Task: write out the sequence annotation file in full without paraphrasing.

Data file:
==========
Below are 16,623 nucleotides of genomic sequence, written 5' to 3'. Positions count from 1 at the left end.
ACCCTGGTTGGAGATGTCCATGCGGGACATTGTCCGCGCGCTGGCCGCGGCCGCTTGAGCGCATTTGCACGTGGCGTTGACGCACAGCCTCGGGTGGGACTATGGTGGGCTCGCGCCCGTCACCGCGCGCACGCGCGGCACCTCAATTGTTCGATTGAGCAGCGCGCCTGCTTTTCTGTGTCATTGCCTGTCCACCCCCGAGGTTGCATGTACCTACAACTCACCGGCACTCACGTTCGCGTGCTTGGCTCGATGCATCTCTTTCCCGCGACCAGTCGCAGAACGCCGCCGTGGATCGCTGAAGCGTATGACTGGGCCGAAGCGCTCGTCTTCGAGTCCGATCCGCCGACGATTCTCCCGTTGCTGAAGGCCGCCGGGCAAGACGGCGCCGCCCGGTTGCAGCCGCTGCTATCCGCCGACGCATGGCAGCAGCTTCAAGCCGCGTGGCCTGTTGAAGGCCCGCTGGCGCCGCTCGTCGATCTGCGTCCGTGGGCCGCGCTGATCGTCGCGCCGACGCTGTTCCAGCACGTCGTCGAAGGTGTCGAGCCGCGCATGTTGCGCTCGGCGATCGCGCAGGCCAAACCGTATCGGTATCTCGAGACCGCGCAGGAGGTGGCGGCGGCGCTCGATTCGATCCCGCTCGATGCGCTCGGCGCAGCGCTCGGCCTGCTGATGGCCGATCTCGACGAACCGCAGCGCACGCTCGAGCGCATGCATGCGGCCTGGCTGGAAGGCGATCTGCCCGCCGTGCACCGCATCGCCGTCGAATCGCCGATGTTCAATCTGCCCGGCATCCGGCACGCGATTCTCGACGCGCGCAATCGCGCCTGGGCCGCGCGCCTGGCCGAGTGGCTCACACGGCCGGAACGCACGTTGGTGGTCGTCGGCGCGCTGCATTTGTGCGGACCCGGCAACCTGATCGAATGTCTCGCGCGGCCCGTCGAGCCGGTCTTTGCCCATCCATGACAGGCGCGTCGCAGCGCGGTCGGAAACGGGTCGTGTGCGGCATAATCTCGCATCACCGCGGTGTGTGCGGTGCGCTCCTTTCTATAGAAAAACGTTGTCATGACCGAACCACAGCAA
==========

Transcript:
Below are 16,623 nucleotides of genomic sequence, written 5' to 3'. Positions count from 1 at the left end.
ACCCTGGTTGGAGATGTCCATGCGGGACATTGTCCGCGCGCTGGCCGCGGCCGCTTGAGCGCATTTGCACGTGGCGTTGACGCACAGCCTCGGGTGGGACTATGGTGGGCTCGCGCCCGTCACCGCGCGCACGCGCGGCACCTCAATTGTTCGATTGAGCAGCGCGCCTGCTTTTCTGTGTCATTGCCTGTCCACCCCCGAGGTTGCATGTACCTACAACTCACCGGCACTCACGTTCGCGTGCTTGGCTCGATGCATCTCTTTCCCGCGACCAGTCGCAGAACGCCGCCGTGGATCGCTGAAGCGTATGACTGGGCCGAAGCGCTCGTCTTCGAGTCCGATCCGCCGACGATTCTCCCGTTGCTGAAGGCCGCCGGGCAAGACGGCGCCGCCCGGTTGCAGCCGCTGCTATCCGCCGACGCATGGCAGCAGCTTCAAGCCGCGTGGCCTGTTGAAGGCCCGCTGGCGCCGCTCGTCGATCTGCGTCCGTGGGCCGCGCTGATCGTCGCGCCGACGCTGTTCCAGCACGTCGTCGAAGGTGTCGAGCCGCGCATGTTGCGCTCGGCGATCGCGCAGGCCAAACCGTATCGGTATCTCGAGACCGCGCAGGAGGTGGCGGCGGCGCTCGATTCGATCCCGCTCGATGCGCTCGGCGCAGCGCTCGGCCTGCTGATGGCCGATCTCGACGAACCGCAGCGCACGCTCGAGCGCATGCATGCGGCCTGGCTGGAAGGCGATCTGCCCGCCGTGCACCGCATCGCCGTCGAATCGCCGATGTTCAATCTGCCCGGCATCCGGCACGCGATTCTCGACGCGCGCAATCGCGCCTGGGCCGCGCGCCTGGCCGAGTGGCTCACACGGCCGGAACGCACGTTGGTGGTCGTCGGCGCGCTGCATTTGTGCGGACCCGGCAACCTGATCGAATGTCTCGCGCGGCCCGTCGAGCCGGTCTTTGCCCATCCATGACAGGCGCGTCGCAGCGCGGTCGGAAACGGGTCGTGTGCGGCATAATCTCGCATCACCGCGGTGTGTGCGGTGCGCTCCTTTCTATAGAAAAACGTTGTCATGACCGAACCACAGCAA